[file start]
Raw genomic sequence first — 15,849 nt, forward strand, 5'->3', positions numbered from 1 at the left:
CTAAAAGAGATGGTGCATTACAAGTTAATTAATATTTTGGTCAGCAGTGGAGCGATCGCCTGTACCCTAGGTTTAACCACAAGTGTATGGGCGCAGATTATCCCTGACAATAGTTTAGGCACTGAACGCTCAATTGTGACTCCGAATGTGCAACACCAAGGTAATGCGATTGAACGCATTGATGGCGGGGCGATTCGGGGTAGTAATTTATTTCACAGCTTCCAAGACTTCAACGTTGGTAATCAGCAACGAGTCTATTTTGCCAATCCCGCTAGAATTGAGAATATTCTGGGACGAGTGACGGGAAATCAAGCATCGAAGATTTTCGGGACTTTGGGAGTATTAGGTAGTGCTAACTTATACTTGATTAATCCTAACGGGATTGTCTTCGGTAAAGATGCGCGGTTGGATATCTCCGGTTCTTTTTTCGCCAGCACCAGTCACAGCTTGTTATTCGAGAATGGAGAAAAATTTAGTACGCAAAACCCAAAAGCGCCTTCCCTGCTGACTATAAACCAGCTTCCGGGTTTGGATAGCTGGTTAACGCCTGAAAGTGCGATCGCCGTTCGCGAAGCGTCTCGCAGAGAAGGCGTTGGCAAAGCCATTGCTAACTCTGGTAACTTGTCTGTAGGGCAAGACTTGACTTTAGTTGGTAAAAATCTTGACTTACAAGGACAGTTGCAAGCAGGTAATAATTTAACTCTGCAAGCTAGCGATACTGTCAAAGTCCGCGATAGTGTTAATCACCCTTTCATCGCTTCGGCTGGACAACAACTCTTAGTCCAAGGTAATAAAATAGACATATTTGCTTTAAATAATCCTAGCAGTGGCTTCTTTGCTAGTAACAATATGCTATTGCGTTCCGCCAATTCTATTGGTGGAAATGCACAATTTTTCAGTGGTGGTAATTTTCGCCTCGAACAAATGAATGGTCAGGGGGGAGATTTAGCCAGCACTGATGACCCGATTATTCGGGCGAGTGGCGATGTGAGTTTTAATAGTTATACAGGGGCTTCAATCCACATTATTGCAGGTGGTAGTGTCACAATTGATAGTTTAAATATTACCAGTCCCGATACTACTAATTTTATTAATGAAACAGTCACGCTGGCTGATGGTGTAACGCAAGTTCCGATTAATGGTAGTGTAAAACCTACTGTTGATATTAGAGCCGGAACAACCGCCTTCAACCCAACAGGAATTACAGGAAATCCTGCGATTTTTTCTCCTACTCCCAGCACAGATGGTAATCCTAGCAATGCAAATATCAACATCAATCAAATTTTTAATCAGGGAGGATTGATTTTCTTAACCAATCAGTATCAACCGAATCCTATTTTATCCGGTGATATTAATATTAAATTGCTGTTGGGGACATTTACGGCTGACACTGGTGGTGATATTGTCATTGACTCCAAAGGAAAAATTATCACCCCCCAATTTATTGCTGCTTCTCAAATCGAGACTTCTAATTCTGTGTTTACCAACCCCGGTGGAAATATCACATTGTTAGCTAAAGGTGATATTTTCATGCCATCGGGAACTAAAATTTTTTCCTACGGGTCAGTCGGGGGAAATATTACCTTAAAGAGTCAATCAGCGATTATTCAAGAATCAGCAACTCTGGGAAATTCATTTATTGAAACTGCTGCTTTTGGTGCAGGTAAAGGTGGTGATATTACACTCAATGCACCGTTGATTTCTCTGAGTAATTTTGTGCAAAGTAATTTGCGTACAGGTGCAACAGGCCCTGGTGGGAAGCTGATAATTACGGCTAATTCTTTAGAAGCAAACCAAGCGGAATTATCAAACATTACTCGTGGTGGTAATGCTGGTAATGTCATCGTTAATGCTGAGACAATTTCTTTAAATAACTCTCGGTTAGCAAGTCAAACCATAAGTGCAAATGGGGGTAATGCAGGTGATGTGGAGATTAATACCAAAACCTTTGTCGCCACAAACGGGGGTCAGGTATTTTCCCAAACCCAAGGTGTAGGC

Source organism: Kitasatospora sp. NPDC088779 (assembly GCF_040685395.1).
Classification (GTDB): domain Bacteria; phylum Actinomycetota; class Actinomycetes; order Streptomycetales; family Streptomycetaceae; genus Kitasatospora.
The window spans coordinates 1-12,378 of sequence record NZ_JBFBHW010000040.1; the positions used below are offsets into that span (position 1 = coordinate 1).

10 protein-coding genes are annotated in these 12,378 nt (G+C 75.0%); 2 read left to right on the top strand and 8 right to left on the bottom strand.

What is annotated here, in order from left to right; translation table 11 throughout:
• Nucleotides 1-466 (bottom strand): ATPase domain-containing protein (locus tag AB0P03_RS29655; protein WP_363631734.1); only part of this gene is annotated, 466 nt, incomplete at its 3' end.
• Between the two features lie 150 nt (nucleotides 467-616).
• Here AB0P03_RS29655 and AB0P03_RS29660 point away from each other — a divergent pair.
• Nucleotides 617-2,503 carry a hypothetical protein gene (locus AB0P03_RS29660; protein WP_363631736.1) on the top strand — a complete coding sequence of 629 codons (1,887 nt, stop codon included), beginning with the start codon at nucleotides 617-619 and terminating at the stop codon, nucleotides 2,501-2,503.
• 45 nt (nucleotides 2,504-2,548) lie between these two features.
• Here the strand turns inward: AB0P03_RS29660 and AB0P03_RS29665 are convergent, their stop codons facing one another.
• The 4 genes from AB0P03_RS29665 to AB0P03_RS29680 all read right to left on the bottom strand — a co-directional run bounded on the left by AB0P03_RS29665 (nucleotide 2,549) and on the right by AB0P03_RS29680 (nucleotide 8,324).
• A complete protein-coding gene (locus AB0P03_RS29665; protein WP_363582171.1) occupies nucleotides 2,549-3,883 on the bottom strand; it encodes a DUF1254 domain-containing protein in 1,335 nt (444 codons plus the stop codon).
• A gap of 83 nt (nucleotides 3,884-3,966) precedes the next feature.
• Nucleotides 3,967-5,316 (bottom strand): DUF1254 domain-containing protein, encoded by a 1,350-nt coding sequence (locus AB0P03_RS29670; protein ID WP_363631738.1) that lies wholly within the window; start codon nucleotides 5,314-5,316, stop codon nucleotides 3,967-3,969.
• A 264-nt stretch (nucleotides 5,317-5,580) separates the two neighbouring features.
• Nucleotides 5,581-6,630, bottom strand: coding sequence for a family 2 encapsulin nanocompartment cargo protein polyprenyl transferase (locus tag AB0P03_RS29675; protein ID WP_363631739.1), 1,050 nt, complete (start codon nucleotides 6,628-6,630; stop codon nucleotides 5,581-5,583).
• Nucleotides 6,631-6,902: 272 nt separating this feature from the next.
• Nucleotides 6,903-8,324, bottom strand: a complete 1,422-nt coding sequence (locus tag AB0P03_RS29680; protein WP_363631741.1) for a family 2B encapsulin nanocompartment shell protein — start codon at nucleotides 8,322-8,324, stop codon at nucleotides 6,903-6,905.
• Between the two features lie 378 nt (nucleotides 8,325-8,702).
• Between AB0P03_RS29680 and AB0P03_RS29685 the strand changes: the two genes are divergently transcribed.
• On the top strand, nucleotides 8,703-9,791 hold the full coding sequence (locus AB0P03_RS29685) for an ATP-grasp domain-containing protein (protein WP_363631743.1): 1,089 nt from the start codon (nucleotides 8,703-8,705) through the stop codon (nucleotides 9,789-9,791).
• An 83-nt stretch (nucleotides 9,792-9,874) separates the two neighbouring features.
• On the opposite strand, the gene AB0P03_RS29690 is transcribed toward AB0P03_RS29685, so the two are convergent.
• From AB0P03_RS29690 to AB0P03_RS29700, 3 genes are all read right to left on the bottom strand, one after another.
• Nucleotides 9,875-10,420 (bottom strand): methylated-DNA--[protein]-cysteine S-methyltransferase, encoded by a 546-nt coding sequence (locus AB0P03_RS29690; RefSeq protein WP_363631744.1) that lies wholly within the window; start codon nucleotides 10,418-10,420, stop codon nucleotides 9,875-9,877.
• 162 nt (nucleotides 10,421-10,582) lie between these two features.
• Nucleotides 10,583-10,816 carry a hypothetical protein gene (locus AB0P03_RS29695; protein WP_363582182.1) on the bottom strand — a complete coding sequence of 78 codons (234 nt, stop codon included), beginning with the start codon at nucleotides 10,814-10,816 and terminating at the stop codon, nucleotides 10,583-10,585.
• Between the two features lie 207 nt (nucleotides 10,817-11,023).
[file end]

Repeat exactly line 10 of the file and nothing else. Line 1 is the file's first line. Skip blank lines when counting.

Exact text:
• Here AB0P03_RS29655 and AB0P03_RS29660 point away from each other — a divergent pair.